Identify a Question and Commit to it

As the leader, you should then study the questions from several approaches. This is important as by doing so will help you to understand which question(s) may help you to reframe the problem or issue at hand. First you should consider taking the key questions you have selected and expanding them into a further subset. Interestingly, the author pointed to the Toyoda method or “five whys” approach where you would take a question and then ask ‘why’ it seemed important or meaningful. Gregersen noted that by doing so you would obtain “a better understanding why a question really matters and what obstacles you might face in addressing it”. Such an approach could even work to “deepen your resolve and ability to do something about it”. Finally it could “broaden the territory of possible solutions.”

You should then commit to “pursuing at least one new pathway you’ve glimpsed—and do so as a truth seeker.” To do so, you may have to set aside “considerations of what might be more comfortable to conclude or easier to implement” and move towards getting the job done. Determine what it will take to provide a solution and set forth an action plan, detailing the steps you will to find potential solutions to as suggested by the questions.

The process, which Gregersen lays out, “makes it easier to push past cognitive biases and venture into uncharted territory.” He suggests at least three rounds of the question burst process for a given problem or issue. However the more deeply you delve into an issue, the deeper your thinking will evolve. Another key to remember is the cost of all this. Your time investment and those of your question burst team are minimal; after all it is only three 15-minute sessions that the team is committing to be involved in. If you are in an economic downturn or other situation where you cannot bring a high-priced consultant, this could be a very cost effective approach to a new set of solutions.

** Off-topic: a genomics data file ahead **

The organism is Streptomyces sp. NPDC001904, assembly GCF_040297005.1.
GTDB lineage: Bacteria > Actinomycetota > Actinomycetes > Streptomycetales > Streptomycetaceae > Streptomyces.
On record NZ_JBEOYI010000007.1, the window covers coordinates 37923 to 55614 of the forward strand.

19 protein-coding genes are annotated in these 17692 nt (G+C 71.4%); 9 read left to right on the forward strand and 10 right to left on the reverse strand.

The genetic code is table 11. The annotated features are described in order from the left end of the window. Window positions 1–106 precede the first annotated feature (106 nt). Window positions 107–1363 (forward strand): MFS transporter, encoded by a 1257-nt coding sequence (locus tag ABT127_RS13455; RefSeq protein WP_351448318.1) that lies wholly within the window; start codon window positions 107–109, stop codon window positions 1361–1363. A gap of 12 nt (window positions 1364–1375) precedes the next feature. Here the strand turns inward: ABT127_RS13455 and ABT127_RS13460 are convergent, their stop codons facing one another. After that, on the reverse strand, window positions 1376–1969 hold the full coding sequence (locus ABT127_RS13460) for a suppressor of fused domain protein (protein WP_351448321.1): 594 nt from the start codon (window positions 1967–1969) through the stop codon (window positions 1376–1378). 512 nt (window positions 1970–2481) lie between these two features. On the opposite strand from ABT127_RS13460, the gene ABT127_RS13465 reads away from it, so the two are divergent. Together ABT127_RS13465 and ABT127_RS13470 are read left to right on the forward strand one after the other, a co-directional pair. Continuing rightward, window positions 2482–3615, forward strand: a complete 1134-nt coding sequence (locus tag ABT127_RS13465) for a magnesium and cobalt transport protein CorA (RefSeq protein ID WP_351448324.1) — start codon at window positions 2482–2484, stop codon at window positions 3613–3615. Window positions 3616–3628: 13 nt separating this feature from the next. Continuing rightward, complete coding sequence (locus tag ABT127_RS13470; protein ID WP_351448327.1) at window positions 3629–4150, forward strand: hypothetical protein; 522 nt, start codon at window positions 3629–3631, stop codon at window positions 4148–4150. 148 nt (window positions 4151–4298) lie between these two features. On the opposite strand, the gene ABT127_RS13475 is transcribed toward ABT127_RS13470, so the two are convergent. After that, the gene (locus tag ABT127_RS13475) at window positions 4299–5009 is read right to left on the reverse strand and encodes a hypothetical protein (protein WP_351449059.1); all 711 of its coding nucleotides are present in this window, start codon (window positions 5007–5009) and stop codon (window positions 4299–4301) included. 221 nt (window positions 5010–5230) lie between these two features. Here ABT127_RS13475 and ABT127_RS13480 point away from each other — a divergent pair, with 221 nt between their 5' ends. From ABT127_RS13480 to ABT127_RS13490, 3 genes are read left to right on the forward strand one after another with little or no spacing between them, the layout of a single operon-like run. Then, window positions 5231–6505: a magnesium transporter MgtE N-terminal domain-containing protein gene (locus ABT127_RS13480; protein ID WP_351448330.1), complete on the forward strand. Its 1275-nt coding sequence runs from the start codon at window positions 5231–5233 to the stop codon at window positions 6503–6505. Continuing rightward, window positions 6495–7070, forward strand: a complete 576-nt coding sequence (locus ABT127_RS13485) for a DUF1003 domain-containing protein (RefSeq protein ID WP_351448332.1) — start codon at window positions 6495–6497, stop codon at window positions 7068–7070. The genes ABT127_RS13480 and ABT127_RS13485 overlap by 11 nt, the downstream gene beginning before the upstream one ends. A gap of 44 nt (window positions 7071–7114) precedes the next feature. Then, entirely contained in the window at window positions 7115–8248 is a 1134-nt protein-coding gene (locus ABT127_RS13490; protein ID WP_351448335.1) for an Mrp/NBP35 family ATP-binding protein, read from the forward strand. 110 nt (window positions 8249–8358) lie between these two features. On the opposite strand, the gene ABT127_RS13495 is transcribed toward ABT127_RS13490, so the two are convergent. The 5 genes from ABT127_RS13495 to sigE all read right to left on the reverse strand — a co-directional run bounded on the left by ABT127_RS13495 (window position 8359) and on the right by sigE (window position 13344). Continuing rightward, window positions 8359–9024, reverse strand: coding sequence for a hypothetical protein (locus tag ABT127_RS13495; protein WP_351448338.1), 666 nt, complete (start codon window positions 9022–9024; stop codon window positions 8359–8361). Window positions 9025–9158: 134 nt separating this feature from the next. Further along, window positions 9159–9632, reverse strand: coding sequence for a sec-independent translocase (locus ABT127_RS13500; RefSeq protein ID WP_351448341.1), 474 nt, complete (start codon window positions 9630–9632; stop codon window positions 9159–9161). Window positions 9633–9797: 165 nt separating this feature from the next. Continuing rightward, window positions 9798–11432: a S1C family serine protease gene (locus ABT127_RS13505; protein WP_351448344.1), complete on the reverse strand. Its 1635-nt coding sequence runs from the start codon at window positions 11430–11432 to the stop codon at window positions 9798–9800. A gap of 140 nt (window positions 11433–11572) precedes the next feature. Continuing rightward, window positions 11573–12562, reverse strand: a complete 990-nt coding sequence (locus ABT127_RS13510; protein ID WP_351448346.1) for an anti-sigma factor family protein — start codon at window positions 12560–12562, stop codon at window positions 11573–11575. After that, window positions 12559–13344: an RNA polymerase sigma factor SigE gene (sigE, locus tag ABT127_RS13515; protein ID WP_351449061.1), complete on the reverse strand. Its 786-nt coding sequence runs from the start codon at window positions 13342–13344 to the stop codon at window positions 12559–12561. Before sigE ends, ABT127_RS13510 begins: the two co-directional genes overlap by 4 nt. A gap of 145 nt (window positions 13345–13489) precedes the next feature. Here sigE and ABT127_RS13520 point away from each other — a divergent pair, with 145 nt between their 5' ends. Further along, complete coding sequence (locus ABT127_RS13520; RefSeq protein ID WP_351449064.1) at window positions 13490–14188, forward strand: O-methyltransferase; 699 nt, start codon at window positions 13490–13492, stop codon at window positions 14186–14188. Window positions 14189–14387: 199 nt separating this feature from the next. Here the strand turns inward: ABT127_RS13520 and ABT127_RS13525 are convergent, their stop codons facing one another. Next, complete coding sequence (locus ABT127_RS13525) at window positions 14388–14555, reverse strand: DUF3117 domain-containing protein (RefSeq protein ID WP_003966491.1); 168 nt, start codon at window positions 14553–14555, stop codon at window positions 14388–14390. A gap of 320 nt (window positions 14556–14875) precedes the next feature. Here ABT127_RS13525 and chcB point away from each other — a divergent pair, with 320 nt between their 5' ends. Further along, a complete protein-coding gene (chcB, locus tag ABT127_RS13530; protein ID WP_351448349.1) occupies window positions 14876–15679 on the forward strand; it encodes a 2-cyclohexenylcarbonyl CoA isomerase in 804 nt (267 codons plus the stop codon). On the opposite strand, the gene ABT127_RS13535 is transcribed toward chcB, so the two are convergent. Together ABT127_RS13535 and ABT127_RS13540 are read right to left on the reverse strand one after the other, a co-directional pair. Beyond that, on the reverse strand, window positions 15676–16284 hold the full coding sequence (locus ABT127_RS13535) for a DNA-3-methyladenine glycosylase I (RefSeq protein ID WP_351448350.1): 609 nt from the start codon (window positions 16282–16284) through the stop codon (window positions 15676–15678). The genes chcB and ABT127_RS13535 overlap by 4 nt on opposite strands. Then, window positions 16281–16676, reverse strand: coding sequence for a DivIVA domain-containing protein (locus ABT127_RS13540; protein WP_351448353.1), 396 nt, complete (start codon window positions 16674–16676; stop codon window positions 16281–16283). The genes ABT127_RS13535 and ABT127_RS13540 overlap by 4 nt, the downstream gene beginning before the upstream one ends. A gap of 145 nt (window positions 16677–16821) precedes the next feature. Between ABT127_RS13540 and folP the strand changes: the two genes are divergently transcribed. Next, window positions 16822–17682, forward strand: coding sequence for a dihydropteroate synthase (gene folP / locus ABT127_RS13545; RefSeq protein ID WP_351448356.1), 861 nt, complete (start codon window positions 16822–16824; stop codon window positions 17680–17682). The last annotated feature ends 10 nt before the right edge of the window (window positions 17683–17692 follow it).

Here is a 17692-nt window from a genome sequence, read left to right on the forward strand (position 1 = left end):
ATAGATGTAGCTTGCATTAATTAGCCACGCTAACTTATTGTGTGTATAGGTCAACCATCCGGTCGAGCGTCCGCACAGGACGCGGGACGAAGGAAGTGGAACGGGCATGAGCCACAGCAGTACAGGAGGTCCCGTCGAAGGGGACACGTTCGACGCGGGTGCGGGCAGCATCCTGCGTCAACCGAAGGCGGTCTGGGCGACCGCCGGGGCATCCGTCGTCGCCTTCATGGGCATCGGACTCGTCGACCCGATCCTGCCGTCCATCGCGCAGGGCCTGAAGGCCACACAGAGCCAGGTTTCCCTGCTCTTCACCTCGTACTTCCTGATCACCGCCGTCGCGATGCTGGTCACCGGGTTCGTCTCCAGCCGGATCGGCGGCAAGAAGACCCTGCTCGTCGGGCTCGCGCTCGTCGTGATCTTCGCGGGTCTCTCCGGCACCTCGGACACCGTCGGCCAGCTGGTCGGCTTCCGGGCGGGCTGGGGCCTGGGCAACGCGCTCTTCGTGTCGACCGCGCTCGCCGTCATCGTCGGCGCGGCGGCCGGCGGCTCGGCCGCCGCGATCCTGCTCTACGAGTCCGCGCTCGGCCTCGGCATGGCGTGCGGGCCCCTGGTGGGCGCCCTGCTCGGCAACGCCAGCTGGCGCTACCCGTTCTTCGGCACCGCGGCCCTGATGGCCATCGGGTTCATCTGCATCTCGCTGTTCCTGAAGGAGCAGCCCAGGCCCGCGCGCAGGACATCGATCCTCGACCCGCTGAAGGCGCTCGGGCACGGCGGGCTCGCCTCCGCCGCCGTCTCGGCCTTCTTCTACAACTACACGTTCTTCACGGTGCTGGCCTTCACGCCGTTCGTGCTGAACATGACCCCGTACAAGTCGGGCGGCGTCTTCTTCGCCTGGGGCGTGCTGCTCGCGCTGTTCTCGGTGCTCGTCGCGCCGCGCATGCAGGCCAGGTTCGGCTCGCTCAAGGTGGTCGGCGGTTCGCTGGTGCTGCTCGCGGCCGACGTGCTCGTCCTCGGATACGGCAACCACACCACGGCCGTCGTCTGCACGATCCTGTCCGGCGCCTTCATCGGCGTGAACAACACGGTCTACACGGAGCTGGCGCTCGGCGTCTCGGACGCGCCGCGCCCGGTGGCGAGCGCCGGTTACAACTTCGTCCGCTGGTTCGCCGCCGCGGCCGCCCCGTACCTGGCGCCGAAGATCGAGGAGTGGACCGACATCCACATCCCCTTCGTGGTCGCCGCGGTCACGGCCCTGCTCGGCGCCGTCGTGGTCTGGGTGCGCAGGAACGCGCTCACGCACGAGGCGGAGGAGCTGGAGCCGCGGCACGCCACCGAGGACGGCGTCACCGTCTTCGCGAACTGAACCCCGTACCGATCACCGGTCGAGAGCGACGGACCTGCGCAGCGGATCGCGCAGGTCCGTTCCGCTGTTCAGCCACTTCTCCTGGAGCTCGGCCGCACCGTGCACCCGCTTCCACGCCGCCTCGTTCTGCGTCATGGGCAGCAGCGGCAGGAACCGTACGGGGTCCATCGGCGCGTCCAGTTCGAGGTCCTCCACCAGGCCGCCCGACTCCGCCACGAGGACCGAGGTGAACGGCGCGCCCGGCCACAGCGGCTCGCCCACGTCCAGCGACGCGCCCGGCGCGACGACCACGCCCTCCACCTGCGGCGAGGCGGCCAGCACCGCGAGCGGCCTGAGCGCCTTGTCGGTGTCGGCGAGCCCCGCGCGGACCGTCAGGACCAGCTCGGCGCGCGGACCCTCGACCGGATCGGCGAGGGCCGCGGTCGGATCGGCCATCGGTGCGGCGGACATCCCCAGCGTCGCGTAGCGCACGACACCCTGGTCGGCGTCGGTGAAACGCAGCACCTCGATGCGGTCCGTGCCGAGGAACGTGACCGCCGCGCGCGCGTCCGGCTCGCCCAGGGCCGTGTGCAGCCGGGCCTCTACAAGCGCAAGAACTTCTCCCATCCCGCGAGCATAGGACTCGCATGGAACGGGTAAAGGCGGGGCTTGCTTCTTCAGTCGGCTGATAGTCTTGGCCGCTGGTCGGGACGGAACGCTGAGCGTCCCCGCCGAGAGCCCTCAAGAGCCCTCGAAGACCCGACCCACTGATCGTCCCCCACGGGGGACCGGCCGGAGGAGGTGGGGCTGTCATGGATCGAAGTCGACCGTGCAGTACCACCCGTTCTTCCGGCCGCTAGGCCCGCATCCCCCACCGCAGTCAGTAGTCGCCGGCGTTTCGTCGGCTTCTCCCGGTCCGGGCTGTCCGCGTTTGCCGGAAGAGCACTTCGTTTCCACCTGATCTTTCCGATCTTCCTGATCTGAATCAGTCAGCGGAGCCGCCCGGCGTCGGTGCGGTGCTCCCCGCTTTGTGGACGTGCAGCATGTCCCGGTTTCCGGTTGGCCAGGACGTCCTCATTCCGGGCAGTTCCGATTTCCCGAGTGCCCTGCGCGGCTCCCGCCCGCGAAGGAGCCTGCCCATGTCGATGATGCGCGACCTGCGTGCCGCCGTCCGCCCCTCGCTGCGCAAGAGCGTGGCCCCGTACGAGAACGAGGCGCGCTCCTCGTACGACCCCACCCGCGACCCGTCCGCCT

Gregersen concludes his piece with some words on accountability. You as the leader must hold yourself accountable for following up and further using the insights and ideas to help resolve the issue or problem from which you originally sought guidance. Senior managers also have an important role to make sure people feel like they can ask questions and then allow persons to craft a solution to the problems.

This publication contains general information only and is based on the experiences and research of the author. The author is not, by means of this publication, rendering business, legal advice, or other professional advice or services. This publication is not a substitute for such legal advice or services, nor should it be used as a basis for any decision or action that may affect your business. Before making any decision or taking any action that may affect your business, you should consult a qualified legal advisor. The author, his affiliates, and related entities shall not be responsible for any loss sustained by any person or entity that relies on this publication. The Author gives his permission to link, post, distribute, or reference this article for any lawful purpose, provided attribution is made to the author. The author can be reached at tfox@tfoxlaw.com.

© Thomas R. Fox, 2018